Fat cats feed on Zimbabwe's misery
The Sunday Time's Bonny Schoonakker spent a fortnight in Zimbabwe
and found a country teetering on the edge.
Supermarket shelves lined with every luxury - for the privileged few
Oysters snapped up for a domestic worker's weekly wage
Mugabe's cronies exploit US dollar as pensioners lose savings
Out in the Harare suburb of Borrowdale Brooke, which is among the
most opulent suburbs in Southern Africa, the beneficiaries of
President Robert Mugabe's 24-year rule over Zimbabwe can buy live
The delicacies are kept in a tank at the self-contained suburb's
Spar supermarket. This week they were being sold for Z12 000 each.
That's the equivalent of R20 at the prevailing exchange rate and
equal to the average weekly wage of someone lucky enough to find
work as a domestic worker in suburban Harare.
I spent two weeks in Zimbabwe and found a land of extreme contrasts.
While the super-rich enjoy lives of unrivalled privilege, millions
of ordinary Zimbabweans suffer unimaginable hardships.
In Mutare we met a starving woman who apologized for being too weak
to rise and greet us. In another pitiful scene, a 15-month-old
infant lay in an orphanage, too young to know that her parents were
forced to abandon her after they were driven off their land by
Mugabe's "war veterans".
These are but two of the victims of the worst economic crisis since
independence in 1980, which is blamed on economic mismanagement and
state repression, including the seizure of thousands of white-owned
But while official inflation rose to a record 622.8% last month,
back in Borrowdale Brooke, the supermarket shelves are lined with
every luxury an affluent shopper could desire, including a dozen
varieties of olive oil, wines imported from South Africa and
ciabatta bread from the supermarket's own bakery, not to mention
giant prawns in the freezer next to the oyster tank.
The suburb, a short distance from Mugabe's palatial retirement home
and about 20km northeast of central Harare, is walled off from the
general public and accessible only via a gate manned by guards.
Visitors are allowed to enter only at the invitation of residents,
unless they come to play golf at the course around which the complex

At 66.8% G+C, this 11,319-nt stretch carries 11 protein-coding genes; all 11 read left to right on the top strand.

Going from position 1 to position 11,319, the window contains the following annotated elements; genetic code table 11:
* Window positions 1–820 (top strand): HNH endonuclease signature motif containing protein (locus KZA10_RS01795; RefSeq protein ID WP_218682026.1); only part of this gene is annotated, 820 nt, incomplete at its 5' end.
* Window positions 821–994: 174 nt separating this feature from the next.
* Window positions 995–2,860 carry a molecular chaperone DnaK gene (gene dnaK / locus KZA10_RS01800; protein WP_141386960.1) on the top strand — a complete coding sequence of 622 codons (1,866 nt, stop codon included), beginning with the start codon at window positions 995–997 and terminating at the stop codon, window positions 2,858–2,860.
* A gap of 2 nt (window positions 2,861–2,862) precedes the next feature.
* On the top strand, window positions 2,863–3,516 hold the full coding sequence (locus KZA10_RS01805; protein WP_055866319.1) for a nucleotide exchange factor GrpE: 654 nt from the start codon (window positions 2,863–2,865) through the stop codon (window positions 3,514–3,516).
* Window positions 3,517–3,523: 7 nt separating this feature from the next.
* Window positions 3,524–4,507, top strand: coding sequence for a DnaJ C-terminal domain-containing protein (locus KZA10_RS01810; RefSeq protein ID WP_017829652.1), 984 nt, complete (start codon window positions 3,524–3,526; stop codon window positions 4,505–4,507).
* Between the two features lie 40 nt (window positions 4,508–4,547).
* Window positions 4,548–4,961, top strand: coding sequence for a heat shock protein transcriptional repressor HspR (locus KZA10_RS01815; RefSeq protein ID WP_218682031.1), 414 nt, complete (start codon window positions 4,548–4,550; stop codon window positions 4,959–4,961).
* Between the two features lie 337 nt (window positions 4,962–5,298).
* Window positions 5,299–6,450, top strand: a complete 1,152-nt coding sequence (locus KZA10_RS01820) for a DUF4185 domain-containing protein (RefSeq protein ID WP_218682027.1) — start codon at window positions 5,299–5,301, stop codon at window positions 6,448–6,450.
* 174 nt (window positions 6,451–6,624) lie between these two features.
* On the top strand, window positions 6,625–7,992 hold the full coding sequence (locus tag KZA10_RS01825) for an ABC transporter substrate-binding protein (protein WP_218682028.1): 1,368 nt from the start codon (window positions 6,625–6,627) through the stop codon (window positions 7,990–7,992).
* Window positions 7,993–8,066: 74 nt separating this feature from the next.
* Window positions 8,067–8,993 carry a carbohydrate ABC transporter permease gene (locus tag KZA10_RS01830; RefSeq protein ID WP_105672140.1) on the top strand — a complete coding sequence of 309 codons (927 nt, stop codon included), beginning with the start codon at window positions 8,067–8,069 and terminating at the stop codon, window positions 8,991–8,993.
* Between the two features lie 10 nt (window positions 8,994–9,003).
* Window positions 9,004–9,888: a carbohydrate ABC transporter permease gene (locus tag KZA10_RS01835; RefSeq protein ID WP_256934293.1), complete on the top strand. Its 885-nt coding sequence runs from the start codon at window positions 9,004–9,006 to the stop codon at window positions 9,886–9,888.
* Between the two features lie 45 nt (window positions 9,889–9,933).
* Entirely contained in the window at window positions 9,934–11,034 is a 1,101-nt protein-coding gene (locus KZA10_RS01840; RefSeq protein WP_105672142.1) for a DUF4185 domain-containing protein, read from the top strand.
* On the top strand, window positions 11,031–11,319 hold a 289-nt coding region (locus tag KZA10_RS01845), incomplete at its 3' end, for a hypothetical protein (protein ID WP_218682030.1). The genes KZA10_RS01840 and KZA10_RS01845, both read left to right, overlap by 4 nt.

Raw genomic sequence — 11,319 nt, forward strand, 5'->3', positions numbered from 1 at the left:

has been built.
Borrowdale Brooke's fairways are ringed by four-storey mansions;
some so large they could be mistaken for hotels. Instead, they are
the homes of those who have flourished in Zimbabwe's bizarre
economy - politicians, stockbrokers, forex traders, businessmen on
friendly terms with the ruling Zanu-PF - in other words, anyone who
does not depend on a salary or pension for his or her livelihood.
According to local economists, the most opulent houses in Borrowdale
Brooke have been financed by Zimbabwe's bizarre foreign exchange
regulations. These rules allow those politicians and businessmen
closest to Mugabe to buy US dollars at the "official" rate of Z55 to
one US dollar. The black market rate for ordinary Zimbabweans was Z4
800 on Friday.
The privileges that Mugabe's allies enjoy offer instant wealth to
those privileged few. They have also helped to bring about what Old
Mutual Zimbabwe calls "the persisting hyperinflationary
In a letter circulated at the end of last year, Old Mutual advised
policyholders that, "despite our best efforts", it was no longer
able to protect the value of life insurance policies taken out in
Pensioners who now rely on policies entered into during their
working lives have been reduced to poverty. If they want to find out
where all the value of their capital has gone, they might want to
take a trip out to Borrowdale Brooke, if they can afford the taxi
Some voices insist that Zimbabwe is on the road to recovery, notably
government mouthpiece The Herald, which last week announced the